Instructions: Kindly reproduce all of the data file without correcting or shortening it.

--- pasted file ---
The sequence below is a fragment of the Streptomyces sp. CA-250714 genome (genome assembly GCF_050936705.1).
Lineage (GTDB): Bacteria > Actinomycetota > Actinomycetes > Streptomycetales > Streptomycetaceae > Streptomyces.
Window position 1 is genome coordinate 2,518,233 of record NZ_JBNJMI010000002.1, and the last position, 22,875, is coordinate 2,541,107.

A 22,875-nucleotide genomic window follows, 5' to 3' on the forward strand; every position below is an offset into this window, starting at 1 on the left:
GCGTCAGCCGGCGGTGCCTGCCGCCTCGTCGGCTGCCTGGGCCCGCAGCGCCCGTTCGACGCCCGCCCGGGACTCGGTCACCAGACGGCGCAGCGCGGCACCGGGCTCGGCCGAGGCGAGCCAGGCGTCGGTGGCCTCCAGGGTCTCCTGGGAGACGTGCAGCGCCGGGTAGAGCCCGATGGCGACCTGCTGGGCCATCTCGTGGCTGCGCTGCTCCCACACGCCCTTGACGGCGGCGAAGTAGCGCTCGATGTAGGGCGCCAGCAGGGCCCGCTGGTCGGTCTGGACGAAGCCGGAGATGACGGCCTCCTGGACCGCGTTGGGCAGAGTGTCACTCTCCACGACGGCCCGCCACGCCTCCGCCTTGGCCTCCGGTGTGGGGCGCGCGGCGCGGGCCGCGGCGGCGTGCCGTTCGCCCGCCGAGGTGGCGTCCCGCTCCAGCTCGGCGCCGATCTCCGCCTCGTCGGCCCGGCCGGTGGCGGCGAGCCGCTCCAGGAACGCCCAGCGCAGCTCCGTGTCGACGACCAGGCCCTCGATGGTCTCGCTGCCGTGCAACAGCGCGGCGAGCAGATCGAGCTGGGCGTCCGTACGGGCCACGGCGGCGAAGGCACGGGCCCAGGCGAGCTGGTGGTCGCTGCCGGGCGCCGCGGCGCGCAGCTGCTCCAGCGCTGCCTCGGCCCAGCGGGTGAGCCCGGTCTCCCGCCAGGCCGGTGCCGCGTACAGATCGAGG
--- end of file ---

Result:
The sequence below is a fragment of the Streptomyces sp. CA-250714 genome (genome assembly GCF_050936705.1).
Lineage (GTDB): Bacteria > Actinomycetota > Actinomycetes > Streptomycetales > Streptomycetaceae > Streptomyces.
Window position 1 is genome coordinate 2,518,233 of record NZ_JBNJMI010000002.1, and the last position, 22,875, is coordinate 2,541,107.

A 22,875-nucleotide genomic window follows, 5' to 3' on the forward strand; every position below is an offset into this window, starting at 1 on the left:
GCGTCAGCCGGCGGTGCCTGCCGCCTCGTCGGCTGCCTGGGCCCGCAGCGCCCGTTCGACGCCCGCCCGGGACTCGGTCACCAGACGGCGCAGCGCGGCACCGGGCTCGGCCGAGGCGAGCCAGGCGTCGGTGGCCTCCAGGGTCTCCTGGGAGACGTGCAGCGCCGGGTAGAGCCCGATGGCGACCTGCTGGGCCATCTCGTGGCTGCGCTGCTCCCACACGCCCTTGACGGCGGCGAAGTAGCGCTCGATGTAGGGCGCCAGCAGGGCCCGCTGGTCGGTCTGGACGAAGCCGGAGATGACGGCCTCCTGGACCGCGTTGGGCAGAGTGTCACTCTCCACGACGGCCCGCCACGCCTCCGCCTTGGCCTCCGGTGTGGGGCGCGCGGCGCGGGCCGCGGCGGCGTGCCGTTCGCCCGCCGAGGTGGCGTCCCGCTCCAGCTCGGCGCCGATCTCCGCCTCGTCGGCCCGGCCGGTGGCGGCGAGCCGCTCCAGGAACGCCCAGCGCAGCTCCGTGTCGACGACCAGGCCCTCGATGGTCTCGCTGCCGTGCAACAGCGCGGCGAGCAGATCGAGCTGGGCGTCCGTACGGGCCACGGCGGCGAAGGCACGGGCCCAGGCGAGCTGGTGGTCGCTGCCGGGCGCCGCGGCGCGCAGCTGCTCCAGCGCTGCCTCGGCCCAGCGGGTGAGCCCGGTCTCCCGCCAGGCCGGTGCCGCGTACAGATCGAGG